Summary contributed by Jana Thompson — AI Designer and board member at Feminist.AI
*Authors of original paper & link at the bottom
Mini-summary: Given the pervasive use of AI in so many spheres of life – healthcare, finance, education, criminal justice – the authors of this paper argue for a design-first approach rather than focusing on the algorithms to potential AI products and services to address these issues that can impact people’s basic human rights. Using the well-established frameworks and methodologies of Design for Values, Value Sensitive Design, and Participatory Design, along with the EU Charter of Fundamental Human Rights as a basis of what human rights to address, the authors propose a process to bridge the gap between the purely technical work of AI and its social impact.
In contrast to approaches for ethical AI, many frameworks and papers for developing ethical AI focus on documentation, process, and algorithm, rather than integrating existing design processes into it. Designers have long considered how to create by considering ethical implications and social impact, developing such methodologies as Value Sensitive Design, Values in Design, and Participatory Design. By shifting the conversation to and centering the user experience, those creating AI in academic and industry spaces can shift their focus from the merely technical to what the authors of the paper term the socio–technical.
Value specification is the translation of abstract values to design requirements. Those can be mapped with a values hierarchy as shown below.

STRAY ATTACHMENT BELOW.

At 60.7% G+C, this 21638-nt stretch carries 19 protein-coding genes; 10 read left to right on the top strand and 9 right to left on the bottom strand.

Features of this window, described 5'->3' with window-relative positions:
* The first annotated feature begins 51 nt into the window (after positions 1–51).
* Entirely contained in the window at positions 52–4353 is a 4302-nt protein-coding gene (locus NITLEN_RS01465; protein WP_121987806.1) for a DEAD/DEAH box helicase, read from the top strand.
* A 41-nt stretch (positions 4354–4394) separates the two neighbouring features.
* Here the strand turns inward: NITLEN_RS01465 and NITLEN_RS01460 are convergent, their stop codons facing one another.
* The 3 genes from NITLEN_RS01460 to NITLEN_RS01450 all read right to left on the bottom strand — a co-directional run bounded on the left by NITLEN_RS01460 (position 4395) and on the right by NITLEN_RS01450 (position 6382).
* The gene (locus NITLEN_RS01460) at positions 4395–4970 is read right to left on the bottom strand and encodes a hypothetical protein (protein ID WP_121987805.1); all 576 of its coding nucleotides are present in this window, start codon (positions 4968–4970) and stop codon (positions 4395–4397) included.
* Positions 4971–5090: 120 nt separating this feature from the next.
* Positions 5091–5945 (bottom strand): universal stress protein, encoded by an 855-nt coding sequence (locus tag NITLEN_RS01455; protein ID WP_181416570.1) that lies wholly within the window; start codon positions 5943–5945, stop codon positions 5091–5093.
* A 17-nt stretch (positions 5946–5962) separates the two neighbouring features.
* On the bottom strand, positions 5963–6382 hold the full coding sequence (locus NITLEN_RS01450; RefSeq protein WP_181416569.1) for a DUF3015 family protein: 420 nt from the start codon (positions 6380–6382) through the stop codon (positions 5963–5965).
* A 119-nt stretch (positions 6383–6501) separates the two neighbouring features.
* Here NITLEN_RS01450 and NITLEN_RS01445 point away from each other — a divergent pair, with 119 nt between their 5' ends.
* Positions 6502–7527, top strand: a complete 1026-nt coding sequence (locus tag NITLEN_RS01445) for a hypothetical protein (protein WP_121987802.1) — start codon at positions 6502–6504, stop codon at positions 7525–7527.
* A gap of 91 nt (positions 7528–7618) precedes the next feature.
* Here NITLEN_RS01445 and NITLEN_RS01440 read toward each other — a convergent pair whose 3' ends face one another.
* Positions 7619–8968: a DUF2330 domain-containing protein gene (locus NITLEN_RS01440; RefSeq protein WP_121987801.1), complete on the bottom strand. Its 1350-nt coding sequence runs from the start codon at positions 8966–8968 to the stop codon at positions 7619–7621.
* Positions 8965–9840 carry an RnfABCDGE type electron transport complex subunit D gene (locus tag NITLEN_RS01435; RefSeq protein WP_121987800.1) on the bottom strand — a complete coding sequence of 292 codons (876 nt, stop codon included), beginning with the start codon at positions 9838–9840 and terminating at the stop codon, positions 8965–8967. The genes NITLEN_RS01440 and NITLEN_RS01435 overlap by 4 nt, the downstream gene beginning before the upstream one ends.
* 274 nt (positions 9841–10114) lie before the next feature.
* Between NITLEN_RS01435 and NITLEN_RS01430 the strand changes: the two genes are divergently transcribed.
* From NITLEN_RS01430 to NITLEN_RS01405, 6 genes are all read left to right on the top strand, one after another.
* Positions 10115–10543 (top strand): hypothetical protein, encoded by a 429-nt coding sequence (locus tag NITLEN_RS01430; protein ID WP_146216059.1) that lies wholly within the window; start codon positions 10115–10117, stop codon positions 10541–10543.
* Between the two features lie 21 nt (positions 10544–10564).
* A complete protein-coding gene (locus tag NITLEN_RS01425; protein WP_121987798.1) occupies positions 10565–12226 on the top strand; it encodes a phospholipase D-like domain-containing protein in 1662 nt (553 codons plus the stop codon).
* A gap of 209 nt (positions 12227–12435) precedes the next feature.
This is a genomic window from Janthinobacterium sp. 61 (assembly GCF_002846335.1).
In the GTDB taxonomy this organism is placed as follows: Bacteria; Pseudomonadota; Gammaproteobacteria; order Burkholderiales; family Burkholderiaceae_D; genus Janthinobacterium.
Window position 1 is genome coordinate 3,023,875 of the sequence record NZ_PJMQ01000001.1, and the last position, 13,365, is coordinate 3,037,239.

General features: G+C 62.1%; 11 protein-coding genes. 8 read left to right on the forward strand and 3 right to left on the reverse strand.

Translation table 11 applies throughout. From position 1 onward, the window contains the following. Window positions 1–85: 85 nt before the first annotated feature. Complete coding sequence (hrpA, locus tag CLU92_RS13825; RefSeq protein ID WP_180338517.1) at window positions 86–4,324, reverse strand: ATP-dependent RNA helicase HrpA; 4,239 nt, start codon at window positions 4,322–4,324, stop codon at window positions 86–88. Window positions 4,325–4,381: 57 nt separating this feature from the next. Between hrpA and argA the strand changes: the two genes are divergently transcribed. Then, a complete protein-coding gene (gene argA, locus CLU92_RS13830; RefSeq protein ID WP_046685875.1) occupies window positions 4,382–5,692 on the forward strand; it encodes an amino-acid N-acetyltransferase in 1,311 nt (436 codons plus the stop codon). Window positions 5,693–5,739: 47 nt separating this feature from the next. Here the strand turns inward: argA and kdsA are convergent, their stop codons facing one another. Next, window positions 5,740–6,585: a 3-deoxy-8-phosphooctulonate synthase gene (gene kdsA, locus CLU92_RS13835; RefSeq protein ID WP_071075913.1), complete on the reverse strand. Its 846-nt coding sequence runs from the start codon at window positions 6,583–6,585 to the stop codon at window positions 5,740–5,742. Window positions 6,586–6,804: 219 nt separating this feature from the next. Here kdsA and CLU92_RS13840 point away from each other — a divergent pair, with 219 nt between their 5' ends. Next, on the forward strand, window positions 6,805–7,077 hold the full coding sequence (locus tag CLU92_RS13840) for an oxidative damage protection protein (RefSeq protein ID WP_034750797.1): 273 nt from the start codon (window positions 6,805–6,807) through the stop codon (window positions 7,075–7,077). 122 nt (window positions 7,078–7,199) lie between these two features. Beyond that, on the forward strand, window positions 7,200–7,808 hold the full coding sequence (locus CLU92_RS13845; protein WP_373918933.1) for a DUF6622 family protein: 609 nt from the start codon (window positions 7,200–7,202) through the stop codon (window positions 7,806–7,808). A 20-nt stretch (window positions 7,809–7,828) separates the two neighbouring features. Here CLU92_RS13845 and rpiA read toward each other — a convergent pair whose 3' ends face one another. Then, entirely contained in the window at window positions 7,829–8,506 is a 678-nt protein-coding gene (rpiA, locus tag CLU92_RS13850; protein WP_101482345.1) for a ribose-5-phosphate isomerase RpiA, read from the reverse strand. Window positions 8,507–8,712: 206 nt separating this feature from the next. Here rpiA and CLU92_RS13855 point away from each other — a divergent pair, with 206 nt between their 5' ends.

The design process the authors propose is based on the methodology of Value Sensitive Design. This methodology integrates three types of investigations:
- conceptual investigations to identify the stakeholders and values implicated by the technological artifact in the considered context and define value specifications
- empirical investigations to explore stakeholders’ needs, views, and experiences in relation to the technology and the values it implies
- technical investigations to implement and evaluate technical solutions that support the values and norms elicited from the conceptual and empirical investigations
These investigations are done by engaging with stakeholders and by centering this work in the approaches of Participatory Design, where stakeholders are co-designers. By treating stakeholders in this way, this allows for the people whose voices are often unheard and undervalued to be integrated and give meaning and context to the work that isn’t obvious in a purely technical approach. For example, if someone proposes to use robots in care-taking situations, many people who would be the recipients of such case would prefer the care of a human instead. The human relationship between a caretaker and human is an ongoing relationship that is important to a patient’s long-term care, something that a robot is not able to deliver.
One issue is on what determines the definition of human rights as values to use in any value hierarchy. Here, the team chooses to use the four values – human dignity, freedom, equality, and solidarity – that are the basis of the EU Charter of Fundamental Rights. The authors acknowledge that this is only as an example for this paper, and that other values apply in different situations. For more details on these rights see the highlighted sections within the paper on the Dignity, Freedom, Equality and Solidarity Titles of the EU Charter.